Tuesday, May 29, 2012

The Power of Art and revisiting Gothic Romances

Hi everyone,

Today is a two fold discussion today. I will be talking about an amazing artist/illustrator and also talking about my latest project, a Gothic romance.

Back in 2005, when I was in my first year of college, I joined a lovely art site called Deviantart.  I have a profile there still and upload my photos and drawings.  While making friends on this site I came across the lovely, and frankly too talented Joanne Renaud (Joanne, you are the best, truly! I'm so envious of your amazing talent).

Joanne has a true gift when it comes to art and she is a professional illustrator. Her portfolio is extensive and impressive.  See below for more of her art.


A little while ago, Joanne took on the impressive task of creating graphic novel pages for one of my all time favorite authors: Lauren Willig. Joanne drew several pages of scenes from Willig's novel "The Secret History of the Pink Carnation."  For those of you who love historical books of any kind, check this out! The series is absolutely fantastic. Sexy, humorous and an overall delight to read.

Needless to say I was enraptured with Joanne's work for Willig and I finally, after finishing my book "The League of Rogues" was able to contact Joanne and ask her to do some art for me.  She agreed and brought my six men of the The League to life! It was a dream come true to see my men on the page, in colors and shapes, not just words.  She got their expressions, personalities and clothing perfect. 

For those of you who are like me, and love to see your characters breathed to life.  Definitely contact Joanne and talk to her. She's full of talent, and has a passion for historical costumes. Not only does she have passion, but the talent to back it up!

Thanks Joanne, for making these men come to life!

Now for something completely different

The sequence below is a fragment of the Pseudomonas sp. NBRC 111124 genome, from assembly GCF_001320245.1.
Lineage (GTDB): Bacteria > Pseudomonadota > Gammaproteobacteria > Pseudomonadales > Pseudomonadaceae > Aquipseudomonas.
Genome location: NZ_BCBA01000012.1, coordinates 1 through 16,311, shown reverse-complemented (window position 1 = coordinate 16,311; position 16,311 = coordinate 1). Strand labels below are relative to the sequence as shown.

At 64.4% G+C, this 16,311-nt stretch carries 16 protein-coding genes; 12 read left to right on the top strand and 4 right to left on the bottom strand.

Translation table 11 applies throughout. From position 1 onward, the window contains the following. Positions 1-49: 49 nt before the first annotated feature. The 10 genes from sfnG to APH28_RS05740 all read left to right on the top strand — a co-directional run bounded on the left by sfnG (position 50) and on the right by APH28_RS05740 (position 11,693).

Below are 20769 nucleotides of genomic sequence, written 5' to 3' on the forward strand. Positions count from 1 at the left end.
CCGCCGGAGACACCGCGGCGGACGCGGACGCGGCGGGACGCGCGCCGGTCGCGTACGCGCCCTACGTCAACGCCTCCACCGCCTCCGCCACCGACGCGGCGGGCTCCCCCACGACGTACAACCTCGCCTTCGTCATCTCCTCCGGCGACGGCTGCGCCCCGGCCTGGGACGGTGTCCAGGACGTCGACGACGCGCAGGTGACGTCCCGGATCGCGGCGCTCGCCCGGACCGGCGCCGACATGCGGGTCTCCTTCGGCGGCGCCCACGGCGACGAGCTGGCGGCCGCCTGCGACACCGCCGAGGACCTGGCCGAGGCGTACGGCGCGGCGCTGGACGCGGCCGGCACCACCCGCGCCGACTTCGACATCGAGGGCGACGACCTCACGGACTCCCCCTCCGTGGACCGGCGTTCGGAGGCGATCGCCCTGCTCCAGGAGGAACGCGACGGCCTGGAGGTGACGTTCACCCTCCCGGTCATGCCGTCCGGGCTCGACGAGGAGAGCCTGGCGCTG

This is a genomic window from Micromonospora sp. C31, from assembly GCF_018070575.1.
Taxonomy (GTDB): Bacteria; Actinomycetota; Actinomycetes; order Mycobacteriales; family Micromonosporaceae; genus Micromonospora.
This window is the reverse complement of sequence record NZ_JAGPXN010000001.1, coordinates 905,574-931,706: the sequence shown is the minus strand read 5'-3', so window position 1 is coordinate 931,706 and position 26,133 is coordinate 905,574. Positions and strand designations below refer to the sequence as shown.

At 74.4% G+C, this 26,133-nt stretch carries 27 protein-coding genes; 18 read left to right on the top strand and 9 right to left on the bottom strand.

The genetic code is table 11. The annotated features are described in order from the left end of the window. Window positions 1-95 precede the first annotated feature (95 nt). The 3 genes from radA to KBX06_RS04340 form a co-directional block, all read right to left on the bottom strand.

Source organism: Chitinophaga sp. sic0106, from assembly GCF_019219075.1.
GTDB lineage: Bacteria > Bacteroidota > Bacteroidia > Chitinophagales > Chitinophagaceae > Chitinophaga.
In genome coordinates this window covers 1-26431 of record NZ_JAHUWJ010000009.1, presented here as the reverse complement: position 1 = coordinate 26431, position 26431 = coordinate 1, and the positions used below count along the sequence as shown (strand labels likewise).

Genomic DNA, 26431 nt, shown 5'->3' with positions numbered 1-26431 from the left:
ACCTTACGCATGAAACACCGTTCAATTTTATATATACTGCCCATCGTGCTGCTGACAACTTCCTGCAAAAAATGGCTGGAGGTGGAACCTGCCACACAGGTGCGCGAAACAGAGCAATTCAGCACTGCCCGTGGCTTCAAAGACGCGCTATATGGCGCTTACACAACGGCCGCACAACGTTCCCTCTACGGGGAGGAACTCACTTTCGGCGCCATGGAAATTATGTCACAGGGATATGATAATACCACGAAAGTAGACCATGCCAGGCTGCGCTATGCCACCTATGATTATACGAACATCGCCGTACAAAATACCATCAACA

I just spent the last 28 days writing a short story which I plan to submit for publication. It was a hard journey, but a fruitful one. After many harrowing and frightful rough drafts, I completed a 20,000 word story in less than a month and sent it to my agent for submission.

The story called The Shadows of Stormclyffe, is a part historical, part contemporary Gothic romance.  I'd never written this type of story before but I did my best to channel the great Gothic writers: Mary Stewart and Victoria Holt.    Gothic romances have always appealed to me. As cliche as they can be, there is something undeniable enchanting about mysteries in crumbling castles, lost loves and ghosts haunting the living who dare to cross their paths. 

Part of the trick with writing this particular story was that it was required to be scary. I am quite the chicken and jump at most shadows. I've never managed to watch any horror movie all the way through. So naturally, this story was quite the change for me and I had to learn to adjust my writing to try and make it scary, without crossing into the "horror writing" territory.  It is more than just writing about blood and pain. The way the character feels, what the character sees and experiences, both mentally and physically add to the level of tension and heighten the reader's own senses to where they feel they are in the character's position, sharing the terror.

Here is an excerpt of when my heroine, Jane, encounters the ghost of a woman who died two centuries before, at Stormclyffe Hall: